In many statements, the President of the European Commission, Ursula Von der Leyen, has highlighted the urgent need for greater regulation, both international and national, of online platforms, regulation based not only on free and fair competition, but also on the security and quality of information. Therefore, it seems necessary not only to reflect deeply on the issue of content that is conveyed on the most widely used platforms, but also greater transparency on algorithmic systems capable of defining the priorities of online content.

At the same time we know that a set of regulations and directives are not enough.The problem is primarily a social problem, to be solved mainly at the educational level. It is necessary to find the right balance between unrestricted access and prohibition, and it is the task of parents and educators to find this balance. The tools are there, companies make available a huge amount of Apps or parental control services, but it is clear that kids often find ways to get around the technical measures, so what is really essential is education. Parents should work alongside their children and understand how they use the internet, what sites they visit and who they communicate with, and gradually explain the risks and accompany them in their growth. If the State really wants to do something serious about this problem, it’s the right time to improve schools and give the right resources for a real digital education.

In this context the daily work of GEYC is endearing. GEYC has developed its own Child Protection Policy on the basis of the UN Convention on the Rights of the Child and its Optional Protocols and the Romanian law 274/2004 regarding child protection and promotion of children’s rights. GEYC has implemented and strictly follows the General Data Protection Regulation. The organization has also been active for years in several programmes to enhance a responsible behavior of young people in the digital environment.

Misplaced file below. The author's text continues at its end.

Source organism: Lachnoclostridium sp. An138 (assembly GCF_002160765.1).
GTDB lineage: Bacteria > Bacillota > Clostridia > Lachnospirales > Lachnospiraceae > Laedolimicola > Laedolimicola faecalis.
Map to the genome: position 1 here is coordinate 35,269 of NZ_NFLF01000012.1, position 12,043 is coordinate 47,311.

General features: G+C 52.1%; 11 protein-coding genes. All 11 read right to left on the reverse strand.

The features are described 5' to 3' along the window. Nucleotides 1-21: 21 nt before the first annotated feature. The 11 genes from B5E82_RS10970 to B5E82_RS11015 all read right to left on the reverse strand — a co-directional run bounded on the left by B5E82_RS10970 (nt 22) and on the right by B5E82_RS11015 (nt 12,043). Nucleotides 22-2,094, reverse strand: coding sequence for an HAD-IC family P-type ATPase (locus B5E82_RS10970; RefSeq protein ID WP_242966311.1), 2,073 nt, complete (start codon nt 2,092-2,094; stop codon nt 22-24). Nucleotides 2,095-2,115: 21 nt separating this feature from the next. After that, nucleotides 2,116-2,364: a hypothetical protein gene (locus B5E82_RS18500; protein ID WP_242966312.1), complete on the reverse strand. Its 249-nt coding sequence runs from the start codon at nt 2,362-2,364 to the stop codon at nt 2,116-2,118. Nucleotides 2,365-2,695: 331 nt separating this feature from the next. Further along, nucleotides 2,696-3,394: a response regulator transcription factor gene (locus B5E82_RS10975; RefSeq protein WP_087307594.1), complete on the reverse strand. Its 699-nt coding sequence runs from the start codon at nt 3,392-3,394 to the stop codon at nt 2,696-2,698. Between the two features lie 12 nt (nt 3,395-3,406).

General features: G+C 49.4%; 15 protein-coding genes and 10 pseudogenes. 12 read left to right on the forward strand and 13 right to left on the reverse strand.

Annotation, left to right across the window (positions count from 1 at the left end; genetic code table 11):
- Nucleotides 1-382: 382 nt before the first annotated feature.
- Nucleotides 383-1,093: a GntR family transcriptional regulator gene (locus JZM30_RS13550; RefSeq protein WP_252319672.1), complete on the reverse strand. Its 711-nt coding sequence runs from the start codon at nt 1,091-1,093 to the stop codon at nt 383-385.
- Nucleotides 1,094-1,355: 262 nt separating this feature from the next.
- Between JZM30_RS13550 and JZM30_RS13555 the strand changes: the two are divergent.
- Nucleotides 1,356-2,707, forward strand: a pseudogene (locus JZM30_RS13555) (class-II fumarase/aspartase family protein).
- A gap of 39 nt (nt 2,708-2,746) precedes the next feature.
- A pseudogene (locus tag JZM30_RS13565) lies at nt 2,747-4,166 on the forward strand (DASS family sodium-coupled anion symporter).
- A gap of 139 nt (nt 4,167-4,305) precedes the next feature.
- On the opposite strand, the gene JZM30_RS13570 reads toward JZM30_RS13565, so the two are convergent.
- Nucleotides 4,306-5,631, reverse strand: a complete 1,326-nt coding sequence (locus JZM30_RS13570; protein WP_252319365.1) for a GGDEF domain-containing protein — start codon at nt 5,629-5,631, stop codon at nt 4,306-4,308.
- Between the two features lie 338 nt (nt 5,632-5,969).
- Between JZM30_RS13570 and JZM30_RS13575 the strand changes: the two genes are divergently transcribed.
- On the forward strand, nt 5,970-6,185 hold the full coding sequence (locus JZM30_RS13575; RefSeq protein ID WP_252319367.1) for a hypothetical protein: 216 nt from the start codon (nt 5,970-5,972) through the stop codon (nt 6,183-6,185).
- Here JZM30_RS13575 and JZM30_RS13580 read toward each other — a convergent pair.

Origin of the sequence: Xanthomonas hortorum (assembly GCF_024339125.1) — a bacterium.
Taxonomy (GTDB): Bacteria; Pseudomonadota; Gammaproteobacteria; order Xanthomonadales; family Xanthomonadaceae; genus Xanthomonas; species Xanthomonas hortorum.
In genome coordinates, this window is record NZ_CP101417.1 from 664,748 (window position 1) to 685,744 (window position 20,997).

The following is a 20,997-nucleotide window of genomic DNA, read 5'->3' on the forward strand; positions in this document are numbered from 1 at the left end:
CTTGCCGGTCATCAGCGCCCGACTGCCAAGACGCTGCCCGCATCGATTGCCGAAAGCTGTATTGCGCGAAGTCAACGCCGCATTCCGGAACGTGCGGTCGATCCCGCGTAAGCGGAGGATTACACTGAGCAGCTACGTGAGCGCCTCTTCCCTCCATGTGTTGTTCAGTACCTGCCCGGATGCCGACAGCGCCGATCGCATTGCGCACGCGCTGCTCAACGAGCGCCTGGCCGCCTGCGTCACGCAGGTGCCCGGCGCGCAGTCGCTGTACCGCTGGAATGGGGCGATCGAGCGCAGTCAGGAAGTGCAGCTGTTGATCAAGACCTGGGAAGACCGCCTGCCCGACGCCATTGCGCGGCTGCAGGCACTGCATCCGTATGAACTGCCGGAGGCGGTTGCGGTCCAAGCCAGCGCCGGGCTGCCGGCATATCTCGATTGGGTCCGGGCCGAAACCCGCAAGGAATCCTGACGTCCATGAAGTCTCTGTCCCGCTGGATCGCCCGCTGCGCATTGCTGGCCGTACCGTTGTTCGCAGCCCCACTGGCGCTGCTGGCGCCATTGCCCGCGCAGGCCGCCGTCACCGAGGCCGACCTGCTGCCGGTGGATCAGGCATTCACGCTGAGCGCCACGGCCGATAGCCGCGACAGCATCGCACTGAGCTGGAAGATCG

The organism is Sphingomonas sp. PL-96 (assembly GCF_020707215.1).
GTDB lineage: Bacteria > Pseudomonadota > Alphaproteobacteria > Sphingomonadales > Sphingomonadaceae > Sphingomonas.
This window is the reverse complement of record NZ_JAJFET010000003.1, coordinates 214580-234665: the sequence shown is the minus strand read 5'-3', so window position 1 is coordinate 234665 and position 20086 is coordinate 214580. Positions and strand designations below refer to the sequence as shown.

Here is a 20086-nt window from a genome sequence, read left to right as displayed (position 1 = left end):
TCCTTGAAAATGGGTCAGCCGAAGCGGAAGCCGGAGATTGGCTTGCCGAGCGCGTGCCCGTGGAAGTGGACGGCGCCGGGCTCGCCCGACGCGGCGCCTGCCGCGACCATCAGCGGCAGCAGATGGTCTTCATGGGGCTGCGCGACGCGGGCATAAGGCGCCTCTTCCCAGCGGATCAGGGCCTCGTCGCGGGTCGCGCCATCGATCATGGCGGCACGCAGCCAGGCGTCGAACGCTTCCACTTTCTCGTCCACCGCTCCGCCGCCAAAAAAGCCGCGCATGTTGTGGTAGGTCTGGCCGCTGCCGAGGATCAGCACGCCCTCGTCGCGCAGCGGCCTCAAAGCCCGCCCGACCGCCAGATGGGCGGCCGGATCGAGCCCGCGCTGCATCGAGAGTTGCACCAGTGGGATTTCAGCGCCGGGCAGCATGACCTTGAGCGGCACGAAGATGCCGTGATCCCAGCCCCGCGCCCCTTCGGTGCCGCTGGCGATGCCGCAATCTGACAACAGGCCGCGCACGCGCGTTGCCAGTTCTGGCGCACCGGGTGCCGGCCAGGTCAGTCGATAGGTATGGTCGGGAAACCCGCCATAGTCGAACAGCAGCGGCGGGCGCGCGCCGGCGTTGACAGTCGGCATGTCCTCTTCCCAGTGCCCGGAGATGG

We have actively participated in the No Hate Speech Movement, initiated by the Youth Department of the Council of Europe, from March 2013 until February 2017, with numerous activities to raise awareness about hate speech and equip activists with tools to tackle it. In particular we promoted the Balkan without hate project organized by 35mm NGO and co-financed by the European Commission through Erasmus+ Program, Key Action 2 - Capacity building in the field of youth. The main aim of this project was to explore how young people and youth work could benefit from creation of genuine youth documentaries on what kind of (multicultural) societies we want to live in. GEYC initiated the 2nd edition of the Fellowship for Human Rights, EQUALIS Campaign, Hate Speech Survey in Europe - HaSpe and the 2nd edition of the European Digital Youth Summit - EDYS 2016 in the frame of the dissemination activities of Balkans without hate Project. 

We have also taken part in the two editions of the Young Digital Leaders project of Google and the Institute for Strategic Dialogue (ISD), from February 2018 until January 2020. YDL is a European educational programme that aims to empower young people across Europe through digital citizenship, critical thinking and media literacy skills, beyond the classroom, so that they can grow up safe, responsible digital leaders.

In the end GEYC is constantly working teachers through EDU.GEYC.RO a network that brings together secondary, high-school, college and university teachers from Romania, who have been actively involved since 2013, in campaigns and projects dedicated to the development of competences of teachers and youth, through non-formal education.